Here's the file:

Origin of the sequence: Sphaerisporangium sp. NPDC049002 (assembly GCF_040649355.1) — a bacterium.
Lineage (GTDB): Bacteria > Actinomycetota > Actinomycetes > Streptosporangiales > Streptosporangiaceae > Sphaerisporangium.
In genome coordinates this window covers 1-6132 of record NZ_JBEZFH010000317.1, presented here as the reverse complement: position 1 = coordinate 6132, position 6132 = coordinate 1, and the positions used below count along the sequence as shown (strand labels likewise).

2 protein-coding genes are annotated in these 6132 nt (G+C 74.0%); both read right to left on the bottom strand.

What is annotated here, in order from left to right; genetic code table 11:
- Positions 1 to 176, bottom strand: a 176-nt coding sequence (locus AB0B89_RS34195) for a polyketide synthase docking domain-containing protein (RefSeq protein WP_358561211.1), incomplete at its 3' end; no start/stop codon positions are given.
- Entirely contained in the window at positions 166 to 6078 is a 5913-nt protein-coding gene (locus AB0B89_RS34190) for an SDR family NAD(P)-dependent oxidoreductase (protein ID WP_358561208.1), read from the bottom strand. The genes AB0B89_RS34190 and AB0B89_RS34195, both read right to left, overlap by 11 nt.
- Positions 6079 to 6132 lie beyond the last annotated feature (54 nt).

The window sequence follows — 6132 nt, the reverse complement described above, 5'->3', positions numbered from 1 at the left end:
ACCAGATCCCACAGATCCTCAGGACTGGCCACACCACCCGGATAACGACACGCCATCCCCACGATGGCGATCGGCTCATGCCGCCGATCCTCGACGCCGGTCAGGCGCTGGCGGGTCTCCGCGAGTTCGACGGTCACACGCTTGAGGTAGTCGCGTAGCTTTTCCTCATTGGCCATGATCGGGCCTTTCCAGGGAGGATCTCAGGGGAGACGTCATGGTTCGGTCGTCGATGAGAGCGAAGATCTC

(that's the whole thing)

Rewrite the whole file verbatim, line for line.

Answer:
Origin of the sequence: Sphaerisporangium sp. NPDC049002 (assembly GCF_040649355.1) — a bacterium.
Lineage (GTDB): Bacteria > Actinomycetota > Actinomycetes > Streptosporangiales > Streptosporangiaceae > Sphaerisporangium.
In genome coordinates this window covers 1-6132 of record NZ_JBEZFH010000317.1, presented here as the reverse complement: position 1 = coordinate 6132, position 6132 = coordinate 1, and the positions used below count along the sequence as shown (strand labels likewise).

2 protein-coding genes are annotated in these 6132 nt (G+C 74.0%); both read right to left on the bottom strand.

What is annotated here, in order from left to right; genetic code table 11:
- Positions 1 to 176, bottom strand: a 176-nt coding sequence (locus AB0B89_RS34195) for a polyketide synthase docking domain-containing protein (RefSeq protein WP_358561211.1), incomplete at its 3' end; no start/stop codon positions are given.
- Entirely contained in the window at positions 166 to 6078 is a 5913-nt protein-coding gene (locus AB0B89_RS34190) for an SDR family NAD(P)-dependent oxidoreductase (protein ID WP_358561208.1), read from the bottom strand. The genes AB0B89_RS34190 and AB0B89_RS34195, both read right to left, overlap by 11 nt.
- Positions 6079 to 6132 lie beyond the last annotated feature (54 nt).

The window sequence follows — 6132 nt, the reverse complement described above, 5'->3', positions numbered from 1 at the left end:
ACCAGATCCCACAGATCCTCAGGACTGGCCACACCACCCGGATAACGACACGCCATCCCCACGATGGCGATCGGCTCATGCCGCCGATCCTCGACGCCGGTCAGGCGCTGGCGGGTCTCCGCGAGTTCGACGGTCACACGCTTGAGGTAGTCGCGTAGCTTTTCCTCATTGGCCATGATCGGGCCTTTCCAGGGAGGATCTCAGGGGAGACGTCATGGTTCGGTCGTCGATGAGAGCGAAGATCTC